How to Transport Cremains

Dear Angel,

My grandmother, who lives in California, indicated in her Advance Medical Directive that when she dies, she wants to be cremated and scattered with my grandfather at their favorite spot in Virginia. Is it possible to fly with cremated remains or send them in the mail?

Flynn W. Ashes

Dear Flynn,

With more and more people choosing cremation, it is possible to fly or mail cremated remains (or cremains).

Flying with Cremains

Below are the current Transportation Security Administration (TSA) rules about carrying cremated remains through security:

  • Passengers may transport cremains as part of their carry-on luggage or, depending on the airline, as checked baggage. Check with your airline prior to heading to the airport when deciding whether to pack those remains in a checked suitcase.
  • Some airlines require a death certificate or official transit letter from the funeral/cremation provider. As of October 2014, those airlines include Delta, JetBlue and United. Check with your carrier to make sure you know the latest regulations. As of June 2015, Southwest only allows cremains in carry-on luggage.
  • To go through the TSA security checkpoint, the container must be made of material that allows screeners to see clearly what is inside using an X-ray machine. A temporary container made of lightweight plastic or wood or a cardboard box with a heavy plastic bag liner is considered “security friendly.” Avoid any lead-lined containers.
  • Documentation from a funeral home is not sufficient to allow a cremation container through a security checkpoint if the urn contents cannot be viewed by X-ray. If a TSA officer cannot determine that the container does not contain a prohibited item, the remains will not be permitted through the checkpoint.

TSA says their officers are not allowed to open a container that the x-ray machine cannot see through, even if a passenger requests the container be opened. The funeral home or cremation service can advise you on the type of container to select when claiming remains from the crematorium, so that you can fly with them safely.

Mailing Cremains

Cremains can be legally shipped by the U.S. Postal Service, using USPS Priority Mail Express® Service only. FedEx won’t do it, nor will the United Parcel Service.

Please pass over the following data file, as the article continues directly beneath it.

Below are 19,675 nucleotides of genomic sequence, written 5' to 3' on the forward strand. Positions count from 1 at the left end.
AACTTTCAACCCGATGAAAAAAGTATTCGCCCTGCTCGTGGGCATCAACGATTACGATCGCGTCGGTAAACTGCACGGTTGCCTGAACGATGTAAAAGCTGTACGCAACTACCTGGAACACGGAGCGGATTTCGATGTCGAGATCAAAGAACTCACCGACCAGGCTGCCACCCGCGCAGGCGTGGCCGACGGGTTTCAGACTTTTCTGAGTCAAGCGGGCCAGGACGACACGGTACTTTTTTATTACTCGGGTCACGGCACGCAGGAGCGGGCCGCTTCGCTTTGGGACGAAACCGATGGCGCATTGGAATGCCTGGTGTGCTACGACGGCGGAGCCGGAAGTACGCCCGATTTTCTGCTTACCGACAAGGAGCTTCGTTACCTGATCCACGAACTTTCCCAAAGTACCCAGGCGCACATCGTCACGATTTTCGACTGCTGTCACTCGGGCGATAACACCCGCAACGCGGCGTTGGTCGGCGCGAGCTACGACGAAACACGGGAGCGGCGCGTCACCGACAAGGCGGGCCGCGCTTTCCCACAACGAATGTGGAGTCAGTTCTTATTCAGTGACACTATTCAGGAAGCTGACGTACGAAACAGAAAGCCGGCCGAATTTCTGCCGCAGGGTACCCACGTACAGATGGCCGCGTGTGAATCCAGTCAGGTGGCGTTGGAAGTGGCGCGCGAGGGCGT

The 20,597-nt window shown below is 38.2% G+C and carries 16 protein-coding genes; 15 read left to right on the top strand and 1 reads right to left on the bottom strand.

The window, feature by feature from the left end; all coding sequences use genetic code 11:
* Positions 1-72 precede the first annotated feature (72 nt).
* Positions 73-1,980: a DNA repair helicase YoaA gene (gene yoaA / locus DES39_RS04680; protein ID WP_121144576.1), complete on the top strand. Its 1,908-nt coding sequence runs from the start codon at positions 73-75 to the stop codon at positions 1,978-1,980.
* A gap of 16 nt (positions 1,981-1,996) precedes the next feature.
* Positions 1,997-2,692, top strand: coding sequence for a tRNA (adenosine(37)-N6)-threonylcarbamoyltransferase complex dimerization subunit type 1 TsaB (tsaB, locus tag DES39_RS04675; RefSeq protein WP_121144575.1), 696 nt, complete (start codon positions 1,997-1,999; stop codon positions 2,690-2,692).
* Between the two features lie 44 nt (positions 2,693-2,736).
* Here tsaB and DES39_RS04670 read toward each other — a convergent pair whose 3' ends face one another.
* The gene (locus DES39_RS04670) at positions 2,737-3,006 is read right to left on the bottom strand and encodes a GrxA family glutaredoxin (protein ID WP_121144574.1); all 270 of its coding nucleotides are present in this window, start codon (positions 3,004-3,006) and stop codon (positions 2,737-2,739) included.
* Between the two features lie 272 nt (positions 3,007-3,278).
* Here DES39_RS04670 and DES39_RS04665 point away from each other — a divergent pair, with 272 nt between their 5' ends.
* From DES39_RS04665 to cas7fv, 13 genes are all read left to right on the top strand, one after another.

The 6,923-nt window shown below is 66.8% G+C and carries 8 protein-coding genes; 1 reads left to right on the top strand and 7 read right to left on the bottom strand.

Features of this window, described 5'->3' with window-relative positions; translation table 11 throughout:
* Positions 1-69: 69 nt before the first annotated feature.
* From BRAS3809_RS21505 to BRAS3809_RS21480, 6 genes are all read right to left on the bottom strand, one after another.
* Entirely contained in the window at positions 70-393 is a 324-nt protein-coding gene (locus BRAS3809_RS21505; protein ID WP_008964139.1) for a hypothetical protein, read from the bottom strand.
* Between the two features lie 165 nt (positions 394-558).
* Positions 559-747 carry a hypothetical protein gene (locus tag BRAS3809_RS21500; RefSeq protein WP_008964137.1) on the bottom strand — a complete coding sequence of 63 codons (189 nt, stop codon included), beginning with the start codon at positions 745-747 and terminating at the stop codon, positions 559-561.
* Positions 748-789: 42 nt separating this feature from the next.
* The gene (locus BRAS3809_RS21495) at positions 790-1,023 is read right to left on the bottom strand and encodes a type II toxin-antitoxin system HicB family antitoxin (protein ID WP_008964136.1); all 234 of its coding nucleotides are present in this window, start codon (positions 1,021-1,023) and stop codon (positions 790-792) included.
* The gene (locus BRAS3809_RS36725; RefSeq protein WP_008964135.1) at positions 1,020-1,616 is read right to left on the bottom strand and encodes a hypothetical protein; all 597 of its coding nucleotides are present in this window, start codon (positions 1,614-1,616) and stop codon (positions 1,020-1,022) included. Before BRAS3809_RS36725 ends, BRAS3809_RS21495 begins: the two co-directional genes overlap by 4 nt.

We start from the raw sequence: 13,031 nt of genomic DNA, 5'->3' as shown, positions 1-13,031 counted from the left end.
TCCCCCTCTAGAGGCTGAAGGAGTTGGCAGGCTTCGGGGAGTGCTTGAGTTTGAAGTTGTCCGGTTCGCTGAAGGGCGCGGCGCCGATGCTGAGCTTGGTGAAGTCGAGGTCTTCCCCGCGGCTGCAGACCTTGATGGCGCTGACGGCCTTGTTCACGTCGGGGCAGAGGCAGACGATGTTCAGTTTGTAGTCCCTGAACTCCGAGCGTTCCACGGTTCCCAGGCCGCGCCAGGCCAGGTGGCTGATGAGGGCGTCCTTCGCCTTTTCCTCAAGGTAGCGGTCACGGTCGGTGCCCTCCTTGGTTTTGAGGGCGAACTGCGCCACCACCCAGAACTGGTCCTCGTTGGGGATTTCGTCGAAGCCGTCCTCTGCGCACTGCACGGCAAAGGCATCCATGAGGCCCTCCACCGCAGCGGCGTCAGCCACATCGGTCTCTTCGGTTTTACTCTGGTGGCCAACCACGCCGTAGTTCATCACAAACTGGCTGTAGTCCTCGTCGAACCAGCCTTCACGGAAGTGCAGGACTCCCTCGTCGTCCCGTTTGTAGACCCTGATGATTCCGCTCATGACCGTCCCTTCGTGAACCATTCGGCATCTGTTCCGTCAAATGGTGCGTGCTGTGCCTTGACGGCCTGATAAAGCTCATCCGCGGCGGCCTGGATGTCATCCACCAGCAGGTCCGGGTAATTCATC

These are few tips to be aware of before you head to the Post Office:

  • You’ll need to pack the remains in two containers – an inner container and an outer container (i.e. a box) with padding between the two.
  • The inner container must be strong and durable. It must be properly sealed so that it will not leak.
  • While not a requirement, it’s recommended that the inner container be placed in a sealed plastic bag.
  • For international shipments, the inner container must be a funeral urn.
  • Use padding around the inner container, such as bubble wrap or foam peanuts, to prevent breakage during transportation.
  • The outer container is a cardboard shipping box. You might want to line it with plastic, just in case there’s leakage from the inner container.
  • Make sure there is no movement of the contents within the shipping box.
  • Before closing and sealing the shipping box, place a slip of paper with both the sender’s and addressee’s address and contact information inside the box. That way, if the label on the outside is obscured, postal employees can still find out where it’s to go by looking inside the box.
  • Clearly identify the contents as cremated remains! The post office provides a handy free label to put on the outer container.

You can get more directions from the US Postal Service.

Hope this is helpful!

Many purrs,


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About Renee Eder

Renee Eder is the Director of Public Relations for the Farr Law Firm, and gives the voice to the Critters of Critter Corner. Renee’s poodle, Penny, is an official comfort dog who she and her children bring to visit with seniors who are in the early stages of dementia at a local senior home once a month.